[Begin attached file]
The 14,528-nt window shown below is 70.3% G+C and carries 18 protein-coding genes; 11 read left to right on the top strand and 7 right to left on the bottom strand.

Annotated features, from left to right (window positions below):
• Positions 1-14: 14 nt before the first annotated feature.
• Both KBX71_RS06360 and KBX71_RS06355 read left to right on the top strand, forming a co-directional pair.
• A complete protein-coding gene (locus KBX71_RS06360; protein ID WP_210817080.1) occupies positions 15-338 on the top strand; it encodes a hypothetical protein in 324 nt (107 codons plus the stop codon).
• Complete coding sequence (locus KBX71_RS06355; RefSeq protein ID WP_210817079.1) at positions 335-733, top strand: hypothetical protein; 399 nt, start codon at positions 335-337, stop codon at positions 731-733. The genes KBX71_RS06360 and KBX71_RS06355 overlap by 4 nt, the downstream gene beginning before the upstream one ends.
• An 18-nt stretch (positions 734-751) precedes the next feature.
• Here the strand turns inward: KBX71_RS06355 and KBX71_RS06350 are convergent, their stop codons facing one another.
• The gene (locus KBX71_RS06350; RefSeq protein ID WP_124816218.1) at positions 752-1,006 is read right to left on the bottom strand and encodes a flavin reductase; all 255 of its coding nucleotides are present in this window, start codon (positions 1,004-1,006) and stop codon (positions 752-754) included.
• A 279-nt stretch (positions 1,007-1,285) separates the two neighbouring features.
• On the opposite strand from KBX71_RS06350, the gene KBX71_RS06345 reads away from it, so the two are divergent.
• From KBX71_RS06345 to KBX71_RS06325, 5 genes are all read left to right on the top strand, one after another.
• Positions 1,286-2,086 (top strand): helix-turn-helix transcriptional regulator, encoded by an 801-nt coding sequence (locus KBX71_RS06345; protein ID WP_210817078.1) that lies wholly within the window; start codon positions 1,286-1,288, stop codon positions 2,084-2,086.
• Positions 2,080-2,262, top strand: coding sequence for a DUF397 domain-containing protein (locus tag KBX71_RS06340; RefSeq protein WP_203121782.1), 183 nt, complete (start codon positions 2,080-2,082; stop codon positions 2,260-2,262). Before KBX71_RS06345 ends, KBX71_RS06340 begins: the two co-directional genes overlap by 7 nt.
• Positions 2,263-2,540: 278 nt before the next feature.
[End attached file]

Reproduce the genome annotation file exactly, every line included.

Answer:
The 14,528-nt window shown below is 70.3% G+C and carries 18 protein-coding genes; 11 read left to right on the top strand and 7 right to left on the bottom strand.

Annotated features, from left to right (window positions below):
• Positions 1-14: 14 nt before the first annotated feature.
• Both KBX71_RS06360 and KBX71_RS06355 read left to right on the top strand, forming a co-directional pair.
• A complete protein-coding gene (locus KBX71_RS06360; protein ID WP_210817080.1) occupies positions 15-338 on the top strand; it encodes a hypothetical protein in 324 nt (107 codons plus the stop codon).
• Complete coding sequence (locus KBX71_RS06355; RefSeq protein ID WP_210817079.1) at positions 335-733, top strand: hypothetical protein; 399 nt, start codon at positions 335-337, stop codon at positions 731-733. The genes KBX71_RS06360 and KBX71_RS06355 overlap by 4 nt, the downstream gene beginning before the upstream one ends.
• An 18-nt stretch (positions 734-751) precedes the next feature.
• Here the strand turns inward: KBX71_RS06355 and KBX71_RS06350 are convergent, their stop codons facing one another.
• The gene (locus KBX71_RS06350; RefSeq protein ID WP_124816218.1) at positions 752-1,006 is read right to left on the bottom strand and encodes a flavin reductase; all 255 of its coding nucleotides are present in this window, start codon (positions 1,004-1,006) and stop codon (positions 752-754) included.
• A 279-nt stretch (positions 1,007-1,285) separates the two neighbouring features.
• On the opposite strand from KBX71_RS06350, the gene KBX71_RS06345 reads away from it, so the two are divergent.
• From KBX71_RS06345 to KBX71_RS06325, 5 genes are all read left to right on the top strand, one after another.
• Positions 1,286-2,086 (top strand): helix-turn-helix transcriptional regulator, encoded by an 801-nt coding sequence (locus KBX71_RS06345; protein ID WP_210817078.1) that lies wholly within the window; start codon positions 1,286-1,288, stop codon positions 2,084-2,086.
• Positions 2,080-2,262, top strand: coding sequence for a DUF397 domain-containing protein (locus tag KBX71_RS06340; RefSeq protein WP_203121782.1), 183 nt, complete (start codon positions 2,080-2,082; stop codon positions 2,260-2,262). Before KBX71_RS06345 ends, KBX71_RS06340 begins: the two co-directional genes overlap by 7 nt.
• Positions 2,263-2,540: 278 nt before the next feature.